Tear gas has been controlling crowds for a century. How does it work? Can it cause permanent harm?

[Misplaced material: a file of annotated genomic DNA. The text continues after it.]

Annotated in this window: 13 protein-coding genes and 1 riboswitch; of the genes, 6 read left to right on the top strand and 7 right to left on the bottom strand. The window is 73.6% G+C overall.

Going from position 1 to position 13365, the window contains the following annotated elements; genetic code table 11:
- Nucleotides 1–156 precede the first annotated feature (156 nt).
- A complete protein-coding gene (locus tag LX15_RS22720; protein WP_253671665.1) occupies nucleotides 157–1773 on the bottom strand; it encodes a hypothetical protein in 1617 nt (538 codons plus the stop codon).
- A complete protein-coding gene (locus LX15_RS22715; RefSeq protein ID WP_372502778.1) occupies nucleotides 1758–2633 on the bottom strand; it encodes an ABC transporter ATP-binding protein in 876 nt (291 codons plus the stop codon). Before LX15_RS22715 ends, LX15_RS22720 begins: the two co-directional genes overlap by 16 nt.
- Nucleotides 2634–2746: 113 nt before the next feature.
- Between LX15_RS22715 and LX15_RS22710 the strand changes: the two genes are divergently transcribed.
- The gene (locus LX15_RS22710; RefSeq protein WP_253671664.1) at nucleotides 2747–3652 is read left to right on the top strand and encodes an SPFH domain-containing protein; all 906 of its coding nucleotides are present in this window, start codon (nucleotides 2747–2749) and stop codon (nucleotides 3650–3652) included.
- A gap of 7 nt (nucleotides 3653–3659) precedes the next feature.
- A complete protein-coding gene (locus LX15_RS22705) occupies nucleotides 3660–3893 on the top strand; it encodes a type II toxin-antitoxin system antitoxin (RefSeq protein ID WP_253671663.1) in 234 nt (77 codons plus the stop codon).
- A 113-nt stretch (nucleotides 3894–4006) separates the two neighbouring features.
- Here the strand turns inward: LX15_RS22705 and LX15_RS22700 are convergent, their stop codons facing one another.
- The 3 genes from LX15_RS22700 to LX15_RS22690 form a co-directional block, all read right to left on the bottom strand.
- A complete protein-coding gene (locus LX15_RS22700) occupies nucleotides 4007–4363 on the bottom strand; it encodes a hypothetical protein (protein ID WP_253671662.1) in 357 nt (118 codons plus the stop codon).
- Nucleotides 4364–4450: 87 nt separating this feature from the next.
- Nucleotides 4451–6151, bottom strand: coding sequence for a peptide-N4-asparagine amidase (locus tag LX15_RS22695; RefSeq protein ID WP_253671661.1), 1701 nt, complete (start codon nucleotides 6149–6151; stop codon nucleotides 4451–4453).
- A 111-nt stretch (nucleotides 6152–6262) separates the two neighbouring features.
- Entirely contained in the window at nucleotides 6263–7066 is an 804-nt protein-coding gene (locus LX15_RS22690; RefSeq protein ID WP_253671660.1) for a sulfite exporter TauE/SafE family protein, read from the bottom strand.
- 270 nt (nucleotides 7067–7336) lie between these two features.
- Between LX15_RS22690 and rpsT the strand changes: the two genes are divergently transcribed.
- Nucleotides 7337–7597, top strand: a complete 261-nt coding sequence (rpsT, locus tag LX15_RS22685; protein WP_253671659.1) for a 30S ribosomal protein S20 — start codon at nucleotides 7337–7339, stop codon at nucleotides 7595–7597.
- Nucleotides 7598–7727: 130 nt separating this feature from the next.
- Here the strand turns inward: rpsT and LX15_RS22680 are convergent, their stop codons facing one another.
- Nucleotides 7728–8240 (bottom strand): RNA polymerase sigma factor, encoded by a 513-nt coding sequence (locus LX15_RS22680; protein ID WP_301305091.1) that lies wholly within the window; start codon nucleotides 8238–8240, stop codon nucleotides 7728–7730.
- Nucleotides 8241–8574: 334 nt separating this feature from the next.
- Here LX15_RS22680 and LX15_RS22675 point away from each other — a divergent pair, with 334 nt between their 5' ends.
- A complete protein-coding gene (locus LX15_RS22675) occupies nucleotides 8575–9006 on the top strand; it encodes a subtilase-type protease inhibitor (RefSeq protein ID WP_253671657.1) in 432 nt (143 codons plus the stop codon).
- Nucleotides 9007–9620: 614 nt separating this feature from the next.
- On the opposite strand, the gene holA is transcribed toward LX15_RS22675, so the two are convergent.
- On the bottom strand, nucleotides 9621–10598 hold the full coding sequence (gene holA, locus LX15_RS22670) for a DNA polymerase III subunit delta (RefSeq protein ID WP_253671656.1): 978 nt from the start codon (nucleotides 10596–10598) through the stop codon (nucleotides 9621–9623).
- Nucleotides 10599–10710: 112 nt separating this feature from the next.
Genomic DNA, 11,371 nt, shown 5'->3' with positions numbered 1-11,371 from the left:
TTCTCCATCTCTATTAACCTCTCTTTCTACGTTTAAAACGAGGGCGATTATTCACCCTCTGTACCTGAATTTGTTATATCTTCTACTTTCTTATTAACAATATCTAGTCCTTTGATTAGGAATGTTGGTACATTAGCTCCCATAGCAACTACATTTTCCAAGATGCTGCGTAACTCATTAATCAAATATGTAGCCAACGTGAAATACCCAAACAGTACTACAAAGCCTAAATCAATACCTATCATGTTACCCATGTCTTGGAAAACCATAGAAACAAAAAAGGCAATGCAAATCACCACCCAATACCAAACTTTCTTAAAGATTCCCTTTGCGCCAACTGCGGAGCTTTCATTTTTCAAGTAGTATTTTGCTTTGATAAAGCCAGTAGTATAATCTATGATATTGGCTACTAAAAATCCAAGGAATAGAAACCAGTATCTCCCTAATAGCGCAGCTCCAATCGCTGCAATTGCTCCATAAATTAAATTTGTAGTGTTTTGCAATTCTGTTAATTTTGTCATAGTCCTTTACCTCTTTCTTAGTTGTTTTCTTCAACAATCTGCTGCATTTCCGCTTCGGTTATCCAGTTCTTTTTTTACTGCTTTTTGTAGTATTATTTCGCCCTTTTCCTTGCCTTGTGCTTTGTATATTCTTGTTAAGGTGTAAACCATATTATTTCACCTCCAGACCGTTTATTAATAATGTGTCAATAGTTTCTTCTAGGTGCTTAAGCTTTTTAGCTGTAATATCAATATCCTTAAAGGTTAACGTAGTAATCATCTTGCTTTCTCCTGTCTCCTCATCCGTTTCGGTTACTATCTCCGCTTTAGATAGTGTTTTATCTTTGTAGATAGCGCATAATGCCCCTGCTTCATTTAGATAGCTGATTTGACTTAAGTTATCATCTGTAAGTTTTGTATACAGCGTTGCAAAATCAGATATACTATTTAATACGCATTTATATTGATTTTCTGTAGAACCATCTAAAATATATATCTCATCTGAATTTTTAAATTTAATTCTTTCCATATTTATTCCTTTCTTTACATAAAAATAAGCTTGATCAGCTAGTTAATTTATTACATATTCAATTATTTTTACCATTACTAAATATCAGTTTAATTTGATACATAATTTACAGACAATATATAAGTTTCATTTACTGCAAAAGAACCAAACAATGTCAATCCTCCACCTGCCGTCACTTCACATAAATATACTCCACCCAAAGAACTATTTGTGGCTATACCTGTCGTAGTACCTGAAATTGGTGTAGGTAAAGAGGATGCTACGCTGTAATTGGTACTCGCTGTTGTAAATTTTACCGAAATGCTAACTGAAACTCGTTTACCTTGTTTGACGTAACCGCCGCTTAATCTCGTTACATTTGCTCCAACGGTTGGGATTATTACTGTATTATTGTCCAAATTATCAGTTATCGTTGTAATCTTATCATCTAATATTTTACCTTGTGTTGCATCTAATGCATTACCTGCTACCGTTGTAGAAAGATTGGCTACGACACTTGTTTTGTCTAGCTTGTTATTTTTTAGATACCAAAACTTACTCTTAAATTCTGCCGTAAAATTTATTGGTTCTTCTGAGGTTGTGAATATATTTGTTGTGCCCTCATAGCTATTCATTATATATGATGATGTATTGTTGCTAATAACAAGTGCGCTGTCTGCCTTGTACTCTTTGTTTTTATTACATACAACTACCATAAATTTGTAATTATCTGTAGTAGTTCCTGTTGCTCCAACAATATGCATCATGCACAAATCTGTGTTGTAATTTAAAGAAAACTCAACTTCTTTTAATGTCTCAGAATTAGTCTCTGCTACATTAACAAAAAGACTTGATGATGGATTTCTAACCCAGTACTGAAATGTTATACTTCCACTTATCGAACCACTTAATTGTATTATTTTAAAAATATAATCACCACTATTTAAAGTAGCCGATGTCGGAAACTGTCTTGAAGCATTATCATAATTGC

Christopher Rapuano, chief of the cornea service at Wills Eye Hospital, got a small dose of tear gas a few years ago as he stood on the fringes of a demonstration in Hong Kong. His eyes started to burn. Then they teared up and his vision blurred. He ran to fresher air. Chris Cramer, a University of Minnesota chemist, got much bigger doses while in the Army, where he was a chemical weapons specialist. To underscore the value of gas masks, soldiers in training would don the masks, wait until tear gas had been fired, then take them off. “It feels as though bees are stinging you in yo...


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